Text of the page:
Slaygon: Cinematic 64 - review by LaLa

SID tunes delivered in modern epic cinematic style

Slaygon: Cinematic 64

DISCLAIMER: I have contributed to the Back In Time Symphonic Collection Kickstarter project. This review is based on a pre-release version of the album provided to me.


This album is next in line coming out of the ambitious Back In Time Symphonic Collection Kickstarter project that concluded way back in 2015, but this project is the gift that keeps giving. And oh boy, was this latest release worth the wait!

 

If you knew nothing about it beforehand, the album's title can be a bit misleading. This is not John Williams or Alan Silvestri remaking SID tunes - think gritty, industrial, electronic cinematic, think of the soundtracks of Hans Zimmer and John Carpenter. Which, if you are familiar with Slaygon's remixes from RKO, is a style perfectly fitting of this album's creator. Or vice versa. Either way, a happy marriage of both!


In this age of streaming not much attention seems to be paid to cover art, even though they still provide a very important visual clue to the listeners to help them instantly identify a collection of tunes (which we used to call albums). Please, stop and take a good, long look at the artwork accompanying this album in total silence and notice all the details that went into it. This graphic,
made by the talented Trevor Storey, is a perfect expression of the album's content: from its dark color palette to the anticipation of a large action sequence that's about to happen, all focused on the good old Commodore-64 in the middle.


Which brings us to the music itself. Right out of the gate Driller sets the tone: deep drones and staccato strings overlaid with female vocals, larger- than-life drums driving a marching rhythm - the album has arrived! Which, coincidentally, is also the subtitle of this track (Arrival). In fact, this opening track sounds more like a trailer for the movie we're about to, erm, hear.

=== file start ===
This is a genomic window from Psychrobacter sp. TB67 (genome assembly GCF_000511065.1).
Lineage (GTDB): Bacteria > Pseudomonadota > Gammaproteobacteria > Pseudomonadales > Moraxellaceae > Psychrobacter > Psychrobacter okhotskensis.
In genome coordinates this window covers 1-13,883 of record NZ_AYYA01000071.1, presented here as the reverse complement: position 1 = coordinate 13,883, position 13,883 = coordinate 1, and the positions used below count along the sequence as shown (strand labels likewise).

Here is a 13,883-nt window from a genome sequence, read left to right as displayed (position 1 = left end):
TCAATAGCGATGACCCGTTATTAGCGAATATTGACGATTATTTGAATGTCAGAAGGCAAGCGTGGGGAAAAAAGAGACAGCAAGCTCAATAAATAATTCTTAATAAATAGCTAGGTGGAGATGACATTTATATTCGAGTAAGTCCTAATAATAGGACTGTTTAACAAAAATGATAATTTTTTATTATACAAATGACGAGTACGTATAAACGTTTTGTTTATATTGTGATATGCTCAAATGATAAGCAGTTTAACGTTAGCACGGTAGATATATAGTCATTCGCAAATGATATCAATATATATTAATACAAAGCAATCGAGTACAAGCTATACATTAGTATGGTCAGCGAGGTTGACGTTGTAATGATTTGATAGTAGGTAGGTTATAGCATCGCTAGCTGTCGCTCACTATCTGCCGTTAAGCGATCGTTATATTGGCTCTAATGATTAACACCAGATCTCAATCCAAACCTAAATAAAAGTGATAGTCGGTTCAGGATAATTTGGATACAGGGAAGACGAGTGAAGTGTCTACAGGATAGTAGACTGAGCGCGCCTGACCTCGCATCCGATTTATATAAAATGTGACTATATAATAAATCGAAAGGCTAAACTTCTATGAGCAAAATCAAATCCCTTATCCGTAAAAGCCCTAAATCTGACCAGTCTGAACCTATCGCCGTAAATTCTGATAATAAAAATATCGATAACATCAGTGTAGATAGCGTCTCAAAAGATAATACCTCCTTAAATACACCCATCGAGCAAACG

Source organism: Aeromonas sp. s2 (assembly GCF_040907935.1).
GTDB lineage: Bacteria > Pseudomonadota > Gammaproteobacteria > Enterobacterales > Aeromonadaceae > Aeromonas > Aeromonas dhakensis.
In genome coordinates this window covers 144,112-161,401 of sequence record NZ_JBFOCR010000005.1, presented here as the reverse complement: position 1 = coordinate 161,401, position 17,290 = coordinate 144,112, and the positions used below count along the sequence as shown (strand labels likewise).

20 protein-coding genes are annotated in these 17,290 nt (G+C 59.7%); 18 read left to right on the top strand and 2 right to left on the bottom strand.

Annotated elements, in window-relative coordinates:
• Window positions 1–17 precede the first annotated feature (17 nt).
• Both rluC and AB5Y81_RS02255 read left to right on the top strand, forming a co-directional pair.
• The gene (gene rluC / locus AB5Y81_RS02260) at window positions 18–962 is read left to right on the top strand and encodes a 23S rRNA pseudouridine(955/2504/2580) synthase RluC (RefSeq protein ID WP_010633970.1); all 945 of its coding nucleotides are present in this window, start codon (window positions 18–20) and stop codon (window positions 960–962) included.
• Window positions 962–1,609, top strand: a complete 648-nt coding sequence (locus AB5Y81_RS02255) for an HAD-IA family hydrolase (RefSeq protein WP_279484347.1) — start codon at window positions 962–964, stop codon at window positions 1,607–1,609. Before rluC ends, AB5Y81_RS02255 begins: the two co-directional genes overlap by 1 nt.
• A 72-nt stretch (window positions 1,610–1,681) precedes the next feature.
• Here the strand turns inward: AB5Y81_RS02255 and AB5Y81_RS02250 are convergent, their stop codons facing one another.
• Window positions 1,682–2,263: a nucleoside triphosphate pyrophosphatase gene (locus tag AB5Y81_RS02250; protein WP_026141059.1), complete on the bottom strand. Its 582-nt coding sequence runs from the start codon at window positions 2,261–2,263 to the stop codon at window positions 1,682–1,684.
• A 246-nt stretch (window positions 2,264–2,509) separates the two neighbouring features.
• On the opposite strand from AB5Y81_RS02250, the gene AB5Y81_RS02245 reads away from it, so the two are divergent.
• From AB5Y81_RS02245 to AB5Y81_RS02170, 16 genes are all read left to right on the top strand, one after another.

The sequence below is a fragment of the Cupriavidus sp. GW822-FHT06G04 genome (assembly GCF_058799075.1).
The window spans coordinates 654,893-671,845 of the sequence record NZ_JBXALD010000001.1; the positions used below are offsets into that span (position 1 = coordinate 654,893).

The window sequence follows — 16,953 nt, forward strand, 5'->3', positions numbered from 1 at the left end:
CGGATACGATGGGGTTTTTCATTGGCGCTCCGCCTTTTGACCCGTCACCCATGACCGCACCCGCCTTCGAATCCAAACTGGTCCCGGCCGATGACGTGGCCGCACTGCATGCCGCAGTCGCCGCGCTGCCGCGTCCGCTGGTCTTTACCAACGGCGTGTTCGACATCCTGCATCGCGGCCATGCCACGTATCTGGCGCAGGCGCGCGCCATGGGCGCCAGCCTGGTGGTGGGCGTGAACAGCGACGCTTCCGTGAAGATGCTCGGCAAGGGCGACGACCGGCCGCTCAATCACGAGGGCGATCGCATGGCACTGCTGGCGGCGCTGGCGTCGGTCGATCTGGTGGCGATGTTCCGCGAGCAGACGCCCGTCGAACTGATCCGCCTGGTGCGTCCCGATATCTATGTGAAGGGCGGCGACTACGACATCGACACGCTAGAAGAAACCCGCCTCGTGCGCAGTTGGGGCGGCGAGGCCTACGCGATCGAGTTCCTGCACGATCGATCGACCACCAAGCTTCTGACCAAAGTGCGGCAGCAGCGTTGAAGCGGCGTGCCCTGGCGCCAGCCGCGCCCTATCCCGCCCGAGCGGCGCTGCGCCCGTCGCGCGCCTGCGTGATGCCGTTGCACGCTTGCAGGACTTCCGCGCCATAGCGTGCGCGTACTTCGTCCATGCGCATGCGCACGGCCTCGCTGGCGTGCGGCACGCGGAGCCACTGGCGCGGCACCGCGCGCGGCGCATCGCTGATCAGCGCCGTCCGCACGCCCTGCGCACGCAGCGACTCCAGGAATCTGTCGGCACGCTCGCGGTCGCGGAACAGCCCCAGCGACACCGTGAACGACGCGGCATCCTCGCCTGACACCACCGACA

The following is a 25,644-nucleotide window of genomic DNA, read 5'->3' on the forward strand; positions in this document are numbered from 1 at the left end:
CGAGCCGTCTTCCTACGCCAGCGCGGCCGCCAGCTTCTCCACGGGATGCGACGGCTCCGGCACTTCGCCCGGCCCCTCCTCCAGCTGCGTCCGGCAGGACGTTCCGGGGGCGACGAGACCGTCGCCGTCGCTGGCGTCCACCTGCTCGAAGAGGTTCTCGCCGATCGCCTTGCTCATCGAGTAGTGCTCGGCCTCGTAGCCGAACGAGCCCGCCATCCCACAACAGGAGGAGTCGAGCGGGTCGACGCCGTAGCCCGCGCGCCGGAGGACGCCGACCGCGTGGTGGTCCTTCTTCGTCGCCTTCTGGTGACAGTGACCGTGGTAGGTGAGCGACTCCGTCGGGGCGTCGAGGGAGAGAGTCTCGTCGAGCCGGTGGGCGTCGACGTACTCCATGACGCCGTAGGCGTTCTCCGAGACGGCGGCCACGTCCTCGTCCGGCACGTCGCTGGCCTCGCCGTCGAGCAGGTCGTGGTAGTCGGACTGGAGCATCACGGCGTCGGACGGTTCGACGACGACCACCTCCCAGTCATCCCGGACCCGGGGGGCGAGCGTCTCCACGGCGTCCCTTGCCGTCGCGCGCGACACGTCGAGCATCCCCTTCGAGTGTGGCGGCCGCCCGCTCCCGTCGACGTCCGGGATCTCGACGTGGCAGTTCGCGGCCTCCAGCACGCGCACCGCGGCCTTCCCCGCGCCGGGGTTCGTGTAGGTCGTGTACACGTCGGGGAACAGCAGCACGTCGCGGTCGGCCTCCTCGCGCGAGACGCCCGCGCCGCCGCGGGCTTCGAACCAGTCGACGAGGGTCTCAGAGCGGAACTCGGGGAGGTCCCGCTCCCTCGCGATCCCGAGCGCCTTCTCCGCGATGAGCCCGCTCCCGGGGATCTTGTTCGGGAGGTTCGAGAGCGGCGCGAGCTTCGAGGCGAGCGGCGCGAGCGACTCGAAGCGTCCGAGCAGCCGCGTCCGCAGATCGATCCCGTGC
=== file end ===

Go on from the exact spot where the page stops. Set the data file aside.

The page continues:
After that it's one great piece of music after another: a solo (electric?) violin on Rambo which also features operatic vocals; the ticking clock of a time-bomb provides ample tension in Deliverance which ends with the enigmatic laughter of children. I think the original SID of Aztec Challenge is pretty dark by itself - it's even darker here. Not pure evil dark, but the slowed down tempo and the raspy, shattering bass would definitely make me run away from this track in a dark alley. A woodwind-dominated break provides some reprieve before we are pulled back into Beelzebub's simmering lava for the conclusion of this track.


Opus II will surely satisfy fans of John Carpenter, as his signature style is all over this track, with some sexy sax phrases added to a few bars here and there for good measure. Then comes the longest track of the album, Mutants. Be prepared to be blown away by this track if you haven't yet been by any of the previous ones! It's gritty, highly textural, with lots of distortion and industrial sounds - just be careful with that volume button so it doesn't blow out your sub-woofer. It has quickly become my favorite track of Cinematic 64.


The album concludes with Knucklebusters, delivered by overdriven electric guitars masterfully played by fellow remixer Vaggelis Papadopoulos, with a raspy electronic bass providing the foundation. It may only be a third of the length of the original SID, but it compresses the frenzy of it all into a massive set of 5 minutes. I think this is my new favorite Knucklebusters remix! Still, I would love to hear the full 16+ minutes of it in this style and with Vaggelis shredding his guitars to pieces on it.


Every track of the album has a subtitle which tries to evoke specific scenes from an imaginary movie to this soundtrack. I appreciate it when there's an overarching concept behind an album (when it's not just a collection of tunes), when it also tells a story, and this album surely delivers. Every piece is highly evocative and they all deliver a punch in one way or another.


I think my only complaint about this album is its total length, which at 34 minutes feels short. Which is probably better than if it felt too long with the same length, indicating that I couldn't wait for it to be over. Not here, though! After the last notes I was left wanting more. I do feel there's a lot more potential left unearthed in this concept.


But while I impatiently await the release of Cinematic 64: Season 2, I will keep listening to this first one at full blast!

 

Well done, Slaygon!


Review by LaLa, December 2019